Micromolar intracellular hydrogen peroxide disrupts metabolism by damaging iron-sulfur enzymes

Soojin Jang, James A. Imlay

Research output: Contribution to journalArticlepeer-review


An Escherichia coli strain that cannot scavenge hydrogen peroxide has been used to identify the cell processes that are most sensitive to this oxidant. Low micromolar concentrations of H2O2 completely blocked the biosynthesis of leucine. The defect was tracked to the inactivation of isopropylmalate isomerase. This enzyme belongs to a family of [4Fe-4S] dehydratases that are notoriously sensitive to univalent oxidation, and experiments confirmed that other members were also inactivated. In vitro and in vivo analyses showed that H2O2 directly oxidized their solvent-exposed clusters in a Fenton-like reaction. The oxidized cluster then degraded to a catalytically inactive [3Fe-4S] form. Experiments indicated that H2O2 accepted two consecutive electrons during the oxidation event. As a consequence, hydroxyl radicals were not released; the polypeptide was undamaged; and the enzyme was competent for reactivation by repair processes. Strikingly, in scavenger-deficient mutants, the H 2O2 that was generated as an adventitious by-product of metabolism (<1 μM) was sufficient to damage these [4Fe-4S] enzymes. This result demonstrates that aerobic organisms must synthesize H2O 2 scavengers to avoid poisoning their own pathways. The extreme vulnerability of these enzymes may explain why many organisms, including mammals, deploy H2O2 to suppress microbial growth.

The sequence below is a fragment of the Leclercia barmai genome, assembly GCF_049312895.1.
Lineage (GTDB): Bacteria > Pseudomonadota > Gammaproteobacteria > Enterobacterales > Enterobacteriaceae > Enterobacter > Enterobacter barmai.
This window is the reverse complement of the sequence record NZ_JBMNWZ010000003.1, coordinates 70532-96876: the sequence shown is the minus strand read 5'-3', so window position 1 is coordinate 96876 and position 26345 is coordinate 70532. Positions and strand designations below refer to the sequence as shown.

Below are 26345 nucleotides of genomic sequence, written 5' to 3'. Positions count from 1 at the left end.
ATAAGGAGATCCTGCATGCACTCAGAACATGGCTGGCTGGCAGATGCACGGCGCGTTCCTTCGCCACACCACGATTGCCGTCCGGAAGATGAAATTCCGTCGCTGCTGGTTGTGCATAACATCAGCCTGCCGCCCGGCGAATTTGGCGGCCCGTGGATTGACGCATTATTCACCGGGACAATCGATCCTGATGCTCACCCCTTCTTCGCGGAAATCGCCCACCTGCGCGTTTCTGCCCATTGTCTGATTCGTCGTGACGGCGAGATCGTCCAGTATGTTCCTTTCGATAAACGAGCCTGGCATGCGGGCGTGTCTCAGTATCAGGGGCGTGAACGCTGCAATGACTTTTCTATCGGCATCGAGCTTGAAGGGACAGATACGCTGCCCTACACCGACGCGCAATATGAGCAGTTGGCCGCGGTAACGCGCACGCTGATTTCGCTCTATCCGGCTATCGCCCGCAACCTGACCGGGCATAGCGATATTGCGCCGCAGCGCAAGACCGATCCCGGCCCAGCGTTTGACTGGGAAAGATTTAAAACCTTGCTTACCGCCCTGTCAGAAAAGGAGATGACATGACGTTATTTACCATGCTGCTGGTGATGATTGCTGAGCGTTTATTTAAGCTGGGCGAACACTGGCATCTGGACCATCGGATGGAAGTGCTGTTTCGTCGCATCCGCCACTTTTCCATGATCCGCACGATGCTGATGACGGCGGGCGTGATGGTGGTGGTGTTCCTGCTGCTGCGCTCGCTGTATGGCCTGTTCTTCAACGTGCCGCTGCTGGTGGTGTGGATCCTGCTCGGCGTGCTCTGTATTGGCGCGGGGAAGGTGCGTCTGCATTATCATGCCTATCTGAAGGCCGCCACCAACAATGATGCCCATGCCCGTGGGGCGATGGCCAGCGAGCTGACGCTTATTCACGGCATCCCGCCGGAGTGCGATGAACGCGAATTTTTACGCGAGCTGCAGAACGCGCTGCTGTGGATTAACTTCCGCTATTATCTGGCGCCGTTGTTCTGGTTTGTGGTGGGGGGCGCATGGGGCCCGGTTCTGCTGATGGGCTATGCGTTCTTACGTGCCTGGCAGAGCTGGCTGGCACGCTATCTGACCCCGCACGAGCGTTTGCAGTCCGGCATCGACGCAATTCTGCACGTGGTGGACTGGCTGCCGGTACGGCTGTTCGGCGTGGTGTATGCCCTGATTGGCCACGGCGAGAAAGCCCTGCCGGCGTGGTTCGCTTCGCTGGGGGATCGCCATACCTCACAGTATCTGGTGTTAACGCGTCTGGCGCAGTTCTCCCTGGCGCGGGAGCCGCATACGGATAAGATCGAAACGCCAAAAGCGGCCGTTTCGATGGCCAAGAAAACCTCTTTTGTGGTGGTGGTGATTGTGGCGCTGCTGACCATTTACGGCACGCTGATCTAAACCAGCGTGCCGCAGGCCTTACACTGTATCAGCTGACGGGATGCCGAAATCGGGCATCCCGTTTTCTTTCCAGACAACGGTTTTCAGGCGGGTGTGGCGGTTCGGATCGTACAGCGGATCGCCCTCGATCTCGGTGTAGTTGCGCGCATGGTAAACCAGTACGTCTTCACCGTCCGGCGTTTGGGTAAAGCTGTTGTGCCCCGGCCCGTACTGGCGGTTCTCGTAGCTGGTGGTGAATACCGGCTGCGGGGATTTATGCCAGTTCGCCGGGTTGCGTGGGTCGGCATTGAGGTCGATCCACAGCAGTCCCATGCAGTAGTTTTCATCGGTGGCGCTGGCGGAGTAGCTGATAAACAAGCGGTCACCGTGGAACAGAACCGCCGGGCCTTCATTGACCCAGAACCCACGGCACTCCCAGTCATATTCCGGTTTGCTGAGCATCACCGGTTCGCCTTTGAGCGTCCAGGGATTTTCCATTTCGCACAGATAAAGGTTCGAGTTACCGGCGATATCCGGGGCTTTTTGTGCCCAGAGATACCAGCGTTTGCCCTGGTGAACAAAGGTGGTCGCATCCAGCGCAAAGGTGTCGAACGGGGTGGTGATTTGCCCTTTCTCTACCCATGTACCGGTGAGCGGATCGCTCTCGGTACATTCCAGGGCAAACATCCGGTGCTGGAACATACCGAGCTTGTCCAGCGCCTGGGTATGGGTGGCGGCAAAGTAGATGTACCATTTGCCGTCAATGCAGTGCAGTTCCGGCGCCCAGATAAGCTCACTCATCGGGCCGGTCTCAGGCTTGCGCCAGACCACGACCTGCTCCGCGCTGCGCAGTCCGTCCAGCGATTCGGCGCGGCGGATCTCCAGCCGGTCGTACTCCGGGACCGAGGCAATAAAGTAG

Original languageEnglish (US)
Pages (from-to)929-937
Number of pages9
JournalJournal of Biological Chemistry
Issue number2
StatePublished - Jan 12 2007

ASJC Scopus subject areas

  • Biochemistry
  • Molecular Biology
  • Cell Biology


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